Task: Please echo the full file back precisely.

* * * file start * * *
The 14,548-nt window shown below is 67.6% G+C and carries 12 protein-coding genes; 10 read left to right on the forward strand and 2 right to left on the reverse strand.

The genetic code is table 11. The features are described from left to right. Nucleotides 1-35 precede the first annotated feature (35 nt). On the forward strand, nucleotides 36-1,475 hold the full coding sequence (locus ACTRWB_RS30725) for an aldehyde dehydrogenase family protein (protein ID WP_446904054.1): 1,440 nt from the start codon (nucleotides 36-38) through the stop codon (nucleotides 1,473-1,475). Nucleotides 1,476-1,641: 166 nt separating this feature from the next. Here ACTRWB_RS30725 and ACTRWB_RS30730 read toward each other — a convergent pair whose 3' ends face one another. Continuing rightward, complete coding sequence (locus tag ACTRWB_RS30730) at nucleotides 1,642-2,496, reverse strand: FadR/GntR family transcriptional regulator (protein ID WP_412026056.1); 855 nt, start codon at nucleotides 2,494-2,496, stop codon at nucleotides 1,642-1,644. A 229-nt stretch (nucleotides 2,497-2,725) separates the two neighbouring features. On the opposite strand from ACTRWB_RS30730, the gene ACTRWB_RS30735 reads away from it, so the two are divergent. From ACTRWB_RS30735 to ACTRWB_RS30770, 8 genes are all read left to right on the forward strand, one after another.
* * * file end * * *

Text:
The 14,548-nt window shown below is 67.6% G+C and carries 12 protein-coding genes; 10 read left to right on the forward strand and 2 right to left on the reverse strand.

The genetic code is table 11. The features are described from left to right. Nucleotides 1-35 precede the first annotated feature (35 nt). On the forward strand, nucleotides 36-1,475 hold the full coding sequence (locus ACTRWB_RS30725) for an aldehyde dehydrogenase family protein (protein ID WP_446904054.1): 1,440 nt from the start codon (nucleotides 36-38) through the stop codon (nucleotides 1,473-1,475). Nucleotides 1,476-1,641: 166 nt separating this feature from the next. Here ACTRWB_RS30725 and ACTRWB_RS30730 read toward each other — a convergent pair whose 3' ends face one another. Continuing rightward, complete coding sequence (locus tag ACTRWB_RS30730) at nucleotides 1,642-2,496, reverse strand: FadR/GntR family transcriptional regulator (protein ID WP_412026056.1); 855 nt, start codon at nucleotides 2,494-2,496, stop codon at nucleotides 1,642-1,644. A 229-nt stretch (nucleotides 2,497-2,725) separates the two neighbouring features. On the opposite strand from ACTRWB_RS30730, the gene ACTRWB_RS30735 reads away from it, so the two are divergent. From ACTRWB_RS30735 to ACTRWB_RS30770, 8 genes are all read left to right on the forward strand, one after another.